I use nested vaults to represent concentric circles of access control, so far with good success. Eg with the following four nested vaults:
notes/ - private home-machine-only content, never synced via cloud, plus…
notes/cloud/ - private synced content, synced via encrypted cloud, plus…
notes/cloud/public/ - public content, mirrored to website, plus
notes/cloud/public/blog/ - published content, announced in rss feed.
and a bit of website scripting: when on your home machine, you can see everything. When on your phone, you see the smaller cloud-synced subset. Anyone with a web browser can see the smaller public subset. Anyone subscribed to your blog feed sees the new content in the smaller blog subset.
Periodically you can review new/edited pages to see if they should be moved to a different (more or less private) vault. In such cases you simply move the file, and your vaults mostly just keep working - a great feature of Obsidian. (Moving a page up to a more secure vault will break links to it in the less secure vault - not a problem. Often splitting the page into two is a good fix.)
Another level suggests itself: notes/cloud/groups in which each of your collaborators has a vault where they only have edit permission, and in which they can read the vaults of others group members and link to their notes. The author or anyone else reading the note can then follow the backlink.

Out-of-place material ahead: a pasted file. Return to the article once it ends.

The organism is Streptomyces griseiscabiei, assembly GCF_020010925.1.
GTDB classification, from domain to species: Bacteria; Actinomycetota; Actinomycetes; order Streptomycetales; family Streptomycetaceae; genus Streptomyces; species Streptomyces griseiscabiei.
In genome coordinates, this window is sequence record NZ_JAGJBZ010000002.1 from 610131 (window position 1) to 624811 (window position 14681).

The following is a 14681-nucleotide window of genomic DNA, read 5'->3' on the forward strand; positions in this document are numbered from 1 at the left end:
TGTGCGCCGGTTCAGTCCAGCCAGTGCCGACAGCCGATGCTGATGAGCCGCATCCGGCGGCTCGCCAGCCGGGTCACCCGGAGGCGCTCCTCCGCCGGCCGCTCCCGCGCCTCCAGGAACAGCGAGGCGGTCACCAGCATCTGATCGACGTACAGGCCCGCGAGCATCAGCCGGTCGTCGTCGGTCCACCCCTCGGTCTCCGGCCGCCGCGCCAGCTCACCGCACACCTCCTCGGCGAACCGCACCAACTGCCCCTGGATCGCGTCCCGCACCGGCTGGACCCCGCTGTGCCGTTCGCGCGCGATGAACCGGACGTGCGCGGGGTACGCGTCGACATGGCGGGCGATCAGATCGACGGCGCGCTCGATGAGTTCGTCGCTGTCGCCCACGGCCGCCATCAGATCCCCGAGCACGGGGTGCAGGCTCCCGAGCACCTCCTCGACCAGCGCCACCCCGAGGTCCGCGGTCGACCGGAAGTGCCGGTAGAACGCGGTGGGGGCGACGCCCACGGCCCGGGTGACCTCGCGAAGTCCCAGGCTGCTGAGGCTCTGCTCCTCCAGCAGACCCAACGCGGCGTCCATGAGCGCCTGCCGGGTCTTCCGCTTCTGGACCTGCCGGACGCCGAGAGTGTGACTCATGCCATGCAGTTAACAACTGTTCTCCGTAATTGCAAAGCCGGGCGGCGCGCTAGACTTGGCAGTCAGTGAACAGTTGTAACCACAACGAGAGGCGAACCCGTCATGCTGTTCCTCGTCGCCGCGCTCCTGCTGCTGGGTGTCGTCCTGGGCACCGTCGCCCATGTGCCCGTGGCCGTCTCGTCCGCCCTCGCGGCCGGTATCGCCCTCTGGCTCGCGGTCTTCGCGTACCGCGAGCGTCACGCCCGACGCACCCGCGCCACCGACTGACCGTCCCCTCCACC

I’ll try to clarify what I meant. It was actually just a heads-up from back when people were extremely vocal about the atomicity of notes and even naming the note as the content of its thought.
So, if you’re writing a set of notes in the nested vault and make links and one points to a note named “name”, the link will be [[name]], which is also in the nested vault.
But then you open the main vault, which also has another set of notes on its level with a link [[name]]. If you surf your nested vault from the main vault, when you click the link from the nested vault, you’ll be directed to the “name” note of the main vault, not the nested one, as it should be.
Note (no pun intended) that the nested vault is never aware of the [[NestedVault/Note2]] relation. The same if you try to link something from the main vault to the nested vault and then try to open it from the nested vault. It tries to create a new note.
This is a very specific problem that is present in very, very few scenarios if any. It is very simple to solve, if you ensure you have unique names for every note across all vaults and between them too.
i’m currently doing my “nesting” in DEVONthink— i have like six vaults for Obsidian and then i index them all in DEVONthink in a designated DEVONthink database. this means i can work with my notes really fast regardless of how pokey Obsidian is being. i toss tons of markdown/pdf/bookmarks/articles into my DEVONthink inbox and then slide them into Vault folders as appropriate.